At this stage I formed a proposition that no singer's rating was likely to be improved by the baroque offering, and this was duly vindicated. The first half of the third evening was a dreadfully dull hour and a quarter, with a procession of Bach, Handel and Purcell da capo arias which, to our critical ears, failed to enhance the standing of those who had sung with the opera orchestra two nights before, and slightly reduced Assonyi's. Only very few of the competitors previously eliminated had ventured a little further afield, offering Pergolesi, Vivaldi and Monteverdi - no one tackled the French baroque repertoire.

Compulsory Handel (why have him singled out?) found some unfamiliar with this repertoire, their eyes glued to the page of their scores, and several were taxed by having to sing in English. Some suffered by having their singing upstaged by the the AAM and its soloists; there was little evidence of efforts to match the orchestra's period playing style. Paul Goodwin and his band took most of the honours in the baroque first halves of the evenings; Mozart, which they programme regularly, might better have been entrusted to the AAM for a better balance of interest?

But there were great surprises to come after the interval. Teodora Georghiu showed herself a complete coloratura star as Bellini's sleepwalker and in an absolutely delicious account of Zerbinetta's fearsome scena; her performances with the two orchestras were so uniformly excellent as to bring her into strong contention for one of the major prizes.

The other surprise was the Belgian bass Shadi Torbey , who had made a muted start two days before, telling of Handel's people who walked in darkness in fallible English, and seemed unable to sustain concentration, despite having a mellifluous bass/baritone vocal quality. But he ignited his second appearance in the Finals with wise and clever choices, despatched with magisterial command and easy, secure delivery. Mozart's Per questa bella mano was a greatly welcomed rarity, its success shared with the Munt/Monnaie orchestra's unnamed principal double bass. And to confirm Torbey's powerful contention for a supreme accolade he brought variety and depth, with seeming ease of vocal production, to the conflicting emotions of Assur's great scene in Semiramide which, with Marc Soustrot's exciting accompaniment, reminded us how undeserved has been the eclipse of Rossini's serious operas.

There were no significant surprises in the last evening's singing to make us amend our provisional opinions; it was a long and lack-lustre evening of miscellaneous arias before the 'proclamation' of the results, that ceremony not completed until 1.15 a.m. Surprise was reserved for the awards themselves which brought mixed responses from the audience, as is so common with music competitions.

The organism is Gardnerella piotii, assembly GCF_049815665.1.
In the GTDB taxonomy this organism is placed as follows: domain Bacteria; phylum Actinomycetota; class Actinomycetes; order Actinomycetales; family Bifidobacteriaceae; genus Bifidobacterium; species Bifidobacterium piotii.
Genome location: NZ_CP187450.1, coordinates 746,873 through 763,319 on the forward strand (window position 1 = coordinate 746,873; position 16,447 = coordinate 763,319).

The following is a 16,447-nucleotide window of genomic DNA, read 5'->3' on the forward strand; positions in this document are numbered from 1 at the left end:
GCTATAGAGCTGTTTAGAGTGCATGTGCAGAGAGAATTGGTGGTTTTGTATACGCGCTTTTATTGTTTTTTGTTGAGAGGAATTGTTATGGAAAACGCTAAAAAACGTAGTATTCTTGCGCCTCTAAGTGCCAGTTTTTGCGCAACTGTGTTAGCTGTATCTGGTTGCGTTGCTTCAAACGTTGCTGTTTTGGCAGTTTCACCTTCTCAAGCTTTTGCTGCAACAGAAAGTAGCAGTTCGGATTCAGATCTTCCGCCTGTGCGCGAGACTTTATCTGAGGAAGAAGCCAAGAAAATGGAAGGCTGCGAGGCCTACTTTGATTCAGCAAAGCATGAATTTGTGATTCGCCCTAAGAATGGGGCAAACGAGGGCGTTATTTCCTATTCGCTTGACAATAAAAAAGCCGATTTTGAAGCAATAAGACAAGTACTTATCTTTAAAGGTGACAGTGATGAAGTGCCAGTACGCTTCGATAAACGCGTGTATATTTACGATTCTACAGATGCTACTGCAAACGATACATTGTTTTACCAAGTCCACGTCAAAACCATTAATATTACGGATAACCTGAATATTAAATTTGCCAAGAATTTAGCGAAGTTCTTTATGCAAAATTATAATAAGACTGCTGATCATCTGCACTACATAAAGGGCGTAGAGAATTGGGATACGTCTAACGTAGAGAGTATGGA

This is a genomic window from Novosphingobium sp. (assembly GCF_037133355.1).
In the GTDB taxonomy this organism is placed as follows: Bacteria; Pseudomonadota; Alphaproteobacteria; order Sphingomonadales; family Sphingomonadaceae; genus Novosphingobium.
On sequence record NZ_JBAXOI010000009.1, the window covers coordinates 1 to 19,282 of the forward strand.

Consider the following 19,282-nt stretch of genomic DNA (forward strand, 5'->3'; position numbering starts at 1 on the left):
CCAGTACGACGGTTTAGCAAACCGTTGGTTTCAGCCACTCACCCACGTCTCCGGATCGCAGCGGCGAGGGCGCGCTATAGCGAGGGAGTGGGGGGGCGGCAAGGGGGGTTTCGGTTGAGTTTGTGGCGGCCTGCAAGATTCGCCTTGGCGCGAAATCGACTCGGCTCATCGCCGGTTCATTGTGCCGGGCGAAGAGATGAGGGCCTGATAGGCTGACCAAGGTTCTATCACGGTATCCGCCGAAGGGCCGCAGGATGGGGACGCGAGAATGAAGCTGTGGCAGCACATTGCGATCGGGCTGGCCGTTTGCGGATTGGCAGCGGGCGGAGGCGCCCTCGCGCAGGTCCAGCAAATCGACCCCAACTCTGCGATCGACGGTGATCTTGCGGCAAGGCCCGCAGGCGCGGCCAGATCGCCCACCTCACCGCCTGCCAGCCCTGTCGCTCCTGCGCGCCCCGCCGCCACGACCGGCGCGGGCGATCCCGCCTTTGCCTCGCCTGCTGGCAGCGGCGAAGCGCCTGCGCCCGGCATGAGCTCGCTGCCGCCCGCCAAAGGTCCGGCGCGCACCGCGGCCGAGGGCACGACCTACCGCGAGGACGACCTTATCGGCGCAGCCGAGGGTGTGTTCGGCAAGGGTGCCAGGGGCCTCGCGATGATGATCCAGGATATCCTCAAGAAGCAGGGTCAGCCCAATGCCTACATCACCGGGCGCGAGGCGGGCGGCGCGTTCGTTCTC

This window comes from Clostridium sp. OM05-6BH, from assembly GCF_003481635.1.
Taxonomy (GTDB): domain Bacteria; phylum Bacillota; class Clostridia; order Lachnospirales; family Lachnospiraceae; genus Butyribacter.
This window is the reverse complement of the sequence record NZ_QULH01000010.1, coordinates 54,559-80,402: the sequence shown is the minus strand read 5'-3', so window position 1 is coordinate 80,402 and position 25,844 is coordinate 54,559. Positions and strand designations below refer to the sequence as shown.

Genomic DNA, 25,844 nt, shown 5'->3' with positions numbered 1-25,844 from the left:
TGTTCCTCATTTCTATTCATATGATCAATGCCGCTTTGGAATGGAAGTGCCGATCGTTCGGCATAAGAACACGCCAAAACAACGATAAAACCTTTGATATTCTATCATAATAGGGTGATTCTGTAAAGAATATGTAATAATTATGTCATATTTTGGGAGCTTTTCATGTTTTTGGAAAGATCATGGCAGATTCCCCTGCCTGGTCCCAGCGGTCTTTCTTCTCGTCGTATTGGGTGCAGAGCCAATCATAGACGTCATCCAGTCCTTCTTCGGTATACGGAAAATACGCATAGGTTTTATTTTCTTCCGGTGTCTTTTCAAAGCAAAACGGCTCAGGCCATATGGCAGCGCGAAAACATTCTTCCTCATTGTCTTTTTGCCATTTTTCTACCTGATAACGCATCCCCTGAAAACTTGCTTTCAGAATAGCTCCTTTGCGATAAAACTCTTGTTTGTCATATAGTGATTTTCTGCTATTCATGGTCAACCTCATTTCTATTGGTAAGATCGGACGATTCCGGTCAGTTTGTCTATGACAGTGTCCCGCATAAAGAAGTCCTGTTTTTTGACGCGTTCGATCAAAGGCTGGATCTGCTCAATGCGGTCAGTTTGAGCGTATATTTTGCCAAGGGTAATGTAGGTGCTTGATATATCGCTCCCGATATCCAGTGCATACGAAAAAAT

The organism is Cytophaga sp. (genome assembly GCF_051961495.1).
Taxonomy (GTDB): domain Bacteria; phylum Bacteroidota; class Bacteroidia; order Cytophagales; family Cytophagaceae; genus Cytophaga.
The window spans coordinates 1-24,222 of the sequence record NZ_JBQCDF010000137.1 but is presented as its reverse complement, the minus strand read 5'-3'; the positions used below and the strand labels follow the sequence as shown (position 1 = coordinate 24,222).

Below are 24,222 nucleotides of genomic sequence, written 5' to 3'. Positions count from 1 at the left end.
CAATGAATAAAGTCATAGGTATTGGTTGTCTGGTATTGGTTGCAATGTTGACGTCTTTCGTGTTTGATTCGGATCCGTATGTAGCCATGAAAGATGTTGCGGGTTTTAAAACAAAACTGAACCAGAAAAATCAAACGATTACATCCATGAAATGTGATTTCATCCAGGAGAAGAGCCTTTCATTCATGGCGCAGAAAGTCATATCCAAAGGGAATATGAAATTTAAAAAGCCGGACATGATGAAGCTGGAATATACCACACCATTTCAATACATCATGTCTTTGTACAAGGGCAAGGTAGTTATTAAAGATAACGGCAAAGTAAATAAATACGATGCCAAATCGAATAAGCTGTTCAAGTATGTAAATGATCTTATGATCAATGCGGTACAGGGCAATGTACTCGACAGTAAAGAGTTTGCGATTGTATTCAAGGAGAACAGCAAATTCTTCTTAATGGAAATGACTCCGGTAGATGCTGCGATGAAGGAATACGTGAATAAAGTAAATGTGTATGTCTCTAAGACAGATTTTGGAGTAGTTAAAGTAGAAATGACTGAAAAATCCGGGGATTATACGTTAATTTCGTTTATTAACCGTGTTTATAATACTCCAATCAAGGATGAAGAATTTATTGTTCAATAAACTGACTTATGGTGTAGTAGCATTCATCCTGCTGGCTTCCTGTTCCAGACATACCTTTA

Two of the singers we had placed in contention for that Queen Fabiola Prize were relegated to the unnumbered second six of the twelve laureates. One of them, the last to receive her bouquet, did so accompanied by vociferous cheering and sustained slow handclapping from an audience demonstrating its collective displeasure with the jury's verdicts. The winner of the First Prize, Iwona Sobotka, has not been mentioned in this independent account of the proceedings! We will follow her career with interest. Two of the six main prize winners were amongst those whom we had thought ought not to have qualified as finalists and laureates.

Readers should make allowances that our responses have been based only on the finals, and that the audience was without the benefit of words and scores provided to the jury; not even any introductions to the less familiar items. Nor were we privy to the marking system and criteria addressed, whether earlier rounds were included in the jury's considerations, and whether there was discussion as well as numerical marking; perhaps, if there had been, the deliberations might have gone on all night! It would be fascinating also to know the thoughts of the conductors who had rehearsed with the competitors before their public appearances!

The full results can be seen on the QEC website. Controversial results are not necessarily bad results - it all helps to focus attention and to avoid a slide into predictability and boredom!

The esteemed QE Competition is of great value to individual musicians, contributing to furthering their careers at a crucial stage. It also helps to oil the nowadays creaking wheels of the classical music business at large, and it contributes to confirming Brussels as a lively age-old and continuing European cultural centre, with its exceptional museums of art ancient and modern for visitors to enjoy before the evening concerts.

Alexa & Peter Grahame Woolf